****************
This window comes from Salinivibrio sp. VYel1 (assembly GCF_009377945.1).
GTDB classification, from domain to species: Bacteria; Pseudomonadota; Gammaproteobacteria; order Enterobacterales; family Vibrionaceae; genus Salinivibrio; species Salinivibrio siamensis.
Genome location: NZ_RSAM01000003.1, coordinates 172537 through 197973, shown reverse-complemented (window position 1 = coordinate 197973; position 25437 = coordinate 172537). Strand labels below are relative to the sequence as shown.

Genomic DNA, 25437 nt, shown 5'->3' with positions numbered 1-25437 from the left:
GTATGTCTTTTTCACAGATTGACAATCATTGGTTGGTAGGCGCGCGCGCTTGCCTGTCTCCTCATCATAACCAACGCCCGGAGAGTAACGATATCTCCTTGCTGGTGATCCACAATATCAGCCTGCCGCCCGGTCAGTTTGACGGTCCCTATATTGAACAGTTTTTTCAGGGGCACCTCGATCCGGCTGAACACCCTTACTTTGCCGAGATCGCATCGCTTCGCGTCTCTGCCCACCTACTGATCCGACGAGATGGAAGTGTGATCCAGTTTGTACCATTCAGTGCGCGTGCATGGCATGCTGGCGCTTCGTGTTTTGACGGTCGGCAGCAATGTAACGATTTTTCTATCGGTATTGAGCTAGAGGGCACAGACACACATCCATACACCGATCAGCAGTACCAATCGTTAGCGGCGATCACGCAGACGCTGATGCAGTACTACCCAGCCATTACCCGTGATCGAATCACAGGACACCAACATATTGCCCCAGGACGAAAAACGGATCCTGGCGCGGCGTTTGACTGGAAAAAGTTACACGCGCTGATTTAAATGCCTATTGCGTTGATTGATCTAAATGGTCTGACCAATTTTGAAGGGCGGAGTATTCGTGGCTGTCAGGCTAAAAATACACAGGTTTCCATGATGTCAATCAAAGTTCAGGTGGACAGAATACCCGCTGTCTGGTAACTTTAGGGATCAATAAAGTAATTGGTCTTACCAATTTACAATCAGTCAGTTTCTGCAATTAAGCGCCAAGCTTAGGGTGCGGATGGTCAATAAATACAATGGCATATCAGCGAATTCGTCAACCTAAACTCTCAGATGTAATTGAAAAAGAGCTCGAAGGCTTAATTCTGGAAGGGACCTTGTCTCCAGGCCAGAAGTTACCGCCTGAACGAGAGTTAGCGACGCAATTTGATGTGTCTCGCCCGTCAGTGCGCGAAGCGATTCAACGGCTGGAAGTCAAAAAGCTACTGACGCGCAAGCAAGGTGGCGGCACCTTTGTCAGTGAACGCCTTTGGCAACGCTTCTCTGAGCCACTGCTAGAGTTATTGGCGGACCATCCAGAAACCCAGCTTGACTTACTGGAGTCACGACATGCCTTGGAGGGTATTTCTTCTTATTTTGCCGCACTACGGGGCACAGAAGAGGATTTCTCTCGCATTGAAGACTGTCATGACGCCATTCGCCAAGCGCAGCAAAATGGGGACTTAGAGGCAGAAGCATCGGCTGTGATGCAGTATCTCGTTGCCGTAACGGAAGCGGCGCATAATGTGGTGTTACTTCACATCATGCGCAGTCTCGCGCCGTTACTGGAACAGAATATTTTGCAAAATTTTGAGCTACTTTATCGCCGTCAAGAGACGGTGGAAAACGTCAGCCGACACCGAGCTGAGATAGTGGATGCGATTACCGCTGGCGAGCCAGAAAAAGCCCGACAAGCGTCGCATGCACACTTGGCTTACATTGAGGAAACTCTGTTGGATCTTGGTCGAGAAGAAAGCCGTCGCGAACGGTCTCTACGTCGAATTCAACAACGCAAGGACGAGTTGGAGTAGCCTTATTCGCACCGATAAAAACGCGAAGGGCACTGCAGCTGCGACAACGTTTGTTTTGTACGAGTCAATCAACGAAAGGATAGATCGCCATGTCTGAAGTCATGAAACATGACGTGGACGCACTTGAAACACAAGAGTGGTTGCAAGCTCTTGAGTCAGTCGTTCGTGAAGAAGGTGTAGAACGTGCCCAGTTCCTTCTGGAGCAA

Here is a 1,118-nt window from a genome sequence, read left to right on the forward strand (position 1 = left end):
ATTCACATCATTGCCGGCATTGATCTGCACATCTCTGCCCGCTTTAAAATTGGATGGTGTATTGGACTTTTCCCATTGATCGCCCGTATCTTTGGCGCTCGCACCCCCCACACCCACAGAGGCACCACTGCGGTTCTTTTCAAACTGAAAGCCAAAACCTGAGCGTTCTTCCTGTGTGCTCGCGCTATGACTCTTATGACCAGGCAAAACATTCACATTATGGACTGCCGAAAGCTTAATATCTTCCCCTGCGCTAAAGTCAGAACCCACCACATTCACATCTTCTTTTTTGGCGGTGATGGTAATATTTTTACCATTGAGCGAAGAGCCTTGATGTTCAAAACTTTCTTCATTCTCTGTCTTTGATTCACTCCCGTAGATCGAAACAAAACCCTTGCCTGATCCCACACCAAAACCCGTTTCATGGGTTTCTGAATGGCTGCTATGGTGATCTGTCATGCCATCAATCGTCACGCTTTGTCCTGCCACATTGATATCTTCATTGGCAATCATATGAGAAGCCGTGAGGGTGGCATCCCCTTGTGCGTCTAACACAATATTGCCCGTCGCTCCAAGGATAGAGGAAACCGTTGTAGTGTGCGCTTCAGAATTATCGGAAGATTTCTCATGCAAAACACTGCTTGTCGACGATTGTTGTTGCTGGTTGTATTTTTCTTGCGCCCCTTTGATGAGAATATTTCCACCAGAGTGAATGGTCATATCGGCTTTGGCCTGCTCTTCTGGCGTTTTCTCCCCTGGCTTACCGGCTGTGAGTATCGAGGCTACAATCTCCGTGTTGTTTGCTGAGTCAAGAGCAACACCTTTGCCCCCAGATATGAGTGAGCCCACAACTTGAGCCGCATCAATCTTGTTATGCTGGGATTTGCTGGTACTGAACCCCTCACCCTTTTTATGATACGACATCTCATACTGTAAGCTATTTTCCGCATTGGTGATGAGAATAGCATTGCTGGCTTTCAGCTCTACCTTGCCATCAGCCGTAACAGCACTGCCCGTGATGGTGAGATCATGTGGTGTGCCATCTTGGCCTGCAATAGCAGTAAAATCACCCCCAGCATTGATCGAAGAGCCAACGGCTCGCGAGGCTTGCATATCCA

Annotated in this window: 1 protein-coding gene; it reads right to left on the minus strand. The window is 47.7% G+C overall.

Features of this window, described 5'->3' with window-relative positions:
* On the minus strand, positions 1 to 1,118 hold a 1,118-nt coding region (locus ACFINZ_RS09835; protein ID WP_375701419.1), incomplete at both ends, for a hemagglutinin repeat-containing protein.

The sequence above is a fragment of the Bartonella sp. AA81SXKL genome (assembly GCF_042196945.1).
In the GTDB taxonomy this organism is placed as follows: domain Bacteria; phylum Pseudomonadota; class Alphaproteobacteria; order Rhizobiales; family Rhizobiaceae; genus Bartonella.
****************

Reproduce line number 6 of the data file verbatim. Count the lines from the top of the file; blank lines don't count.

Here is a 1,118-nt window from a genome sequence, read left to right on the forward strand (position 1 = left end):